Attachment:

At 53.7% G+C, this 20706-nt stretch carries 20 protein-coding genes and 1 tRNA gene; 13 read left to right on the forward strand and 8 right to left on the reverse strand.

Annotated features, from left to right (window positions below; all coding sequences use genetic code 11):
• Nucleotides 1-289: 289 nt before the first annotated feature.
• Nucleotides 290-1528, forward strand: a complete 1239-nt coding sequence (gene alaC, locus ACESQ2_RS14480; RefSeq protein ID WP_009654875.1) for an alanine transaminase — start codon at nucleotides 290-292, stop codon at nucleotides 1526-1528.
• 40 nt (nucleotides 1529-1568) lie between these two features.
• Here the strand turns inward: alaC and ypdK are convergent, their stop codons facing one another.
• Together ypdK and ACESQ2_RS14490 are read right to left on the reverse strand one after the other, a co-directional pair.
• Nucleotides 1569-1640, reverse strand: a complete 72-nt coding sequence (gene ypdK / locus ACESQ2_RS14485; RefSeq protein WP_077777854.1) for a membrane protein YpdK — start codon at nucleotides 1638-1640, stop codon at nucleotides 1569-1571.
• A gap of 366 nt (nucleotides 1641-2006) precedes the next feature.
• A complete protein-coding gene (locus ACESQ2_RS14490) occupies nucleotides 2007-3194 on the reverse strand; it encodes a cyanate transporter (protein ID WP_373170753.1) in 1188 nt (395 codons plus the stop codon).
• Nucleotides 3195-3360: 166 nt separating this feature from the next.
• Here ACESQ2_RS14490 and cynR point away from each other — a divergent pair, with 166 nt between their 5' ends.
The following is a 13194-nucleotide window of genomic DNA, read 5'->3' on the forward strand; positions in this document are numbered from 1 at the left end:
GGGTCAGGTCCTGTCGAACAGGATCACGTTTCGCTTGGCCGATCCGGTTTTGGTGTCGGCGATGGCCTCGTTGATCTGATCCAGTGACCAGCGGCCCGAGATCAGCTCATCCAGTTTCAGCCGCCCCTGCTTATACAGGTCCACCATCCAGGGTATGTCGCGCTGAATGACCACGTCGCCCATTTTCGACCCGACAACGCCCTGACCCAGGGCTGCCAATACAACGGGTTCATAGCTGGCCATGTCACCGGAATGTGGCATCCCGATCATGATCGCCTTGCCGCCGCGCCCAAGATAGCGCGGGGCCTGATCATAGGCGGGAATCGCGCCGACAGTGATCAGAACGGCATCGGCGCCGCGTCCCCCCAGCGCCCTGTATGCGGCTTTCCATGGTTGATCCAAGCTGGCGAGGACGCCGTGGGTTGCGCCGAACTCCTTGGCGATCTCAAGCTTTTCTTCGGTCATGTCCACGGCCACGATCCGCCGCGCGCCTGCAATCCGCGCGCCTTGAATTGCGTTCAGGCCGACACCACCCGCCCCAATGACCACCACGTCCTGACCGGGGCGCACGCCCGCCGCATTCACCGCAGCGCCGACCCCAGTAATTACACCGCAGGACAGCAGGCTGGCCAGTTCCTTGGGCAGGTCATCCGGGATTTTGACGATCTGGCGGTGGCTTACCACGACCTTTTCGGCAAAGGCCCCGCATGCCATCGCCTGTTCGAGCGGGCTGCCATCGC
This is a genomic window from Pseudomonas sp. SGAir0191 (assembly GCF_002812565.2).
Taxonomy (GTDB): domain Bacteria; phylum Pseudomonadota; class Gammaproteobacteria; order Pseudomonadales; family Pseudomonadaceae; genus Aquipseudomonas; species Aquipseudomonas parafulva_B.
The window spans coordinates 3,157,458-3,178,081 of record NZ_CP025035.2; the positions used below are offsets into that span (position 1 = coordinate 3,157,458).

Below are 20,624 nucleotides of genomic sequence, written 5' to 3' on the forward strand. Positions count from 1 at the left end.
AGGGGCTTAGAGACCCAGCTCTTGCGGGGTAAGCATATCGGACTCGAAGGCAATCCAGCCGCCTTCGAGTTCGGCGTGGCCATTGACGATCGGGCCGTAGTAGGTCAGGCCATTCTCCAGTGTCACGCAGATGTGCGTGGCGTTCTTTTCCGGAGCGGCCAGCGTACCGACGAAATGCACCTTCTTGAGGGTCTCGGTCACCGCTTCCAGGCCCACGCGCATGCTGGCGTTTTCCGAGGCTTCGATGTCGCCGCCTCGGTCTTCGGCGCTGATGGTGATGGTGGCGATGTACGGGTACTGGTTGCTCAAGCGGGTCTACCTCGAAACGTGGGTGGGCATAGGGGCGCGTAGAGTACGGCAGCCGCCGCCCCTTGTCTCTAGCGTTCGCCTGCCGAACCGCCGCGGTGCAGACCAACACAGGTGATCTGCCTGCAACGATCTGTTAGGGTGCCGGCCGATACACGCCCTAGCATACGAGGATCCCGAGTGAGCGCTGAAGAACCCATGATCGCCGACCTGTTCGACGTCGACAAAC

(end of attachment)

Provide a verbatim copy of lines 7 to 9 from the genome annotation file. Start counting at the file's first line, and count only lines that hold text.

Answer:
• Together ypdK and ACESQ2_RS14490 are read right to left on the reverse strand one after the other, a co-directional pair.
• Nucleotides 1569-1640, reverse strand: a complete 72-nt coding sequence (gene ypdK / locus ACESQ2_RS14485; RefSeq protein WP_077777854.1) for a membrane protein YpdK — start codon at nucleotides 1638-1640, stop codon at nucleotides 1569-1571.
• A gap of 366 nt (nucleotides 1641-2006) precedes the next feature.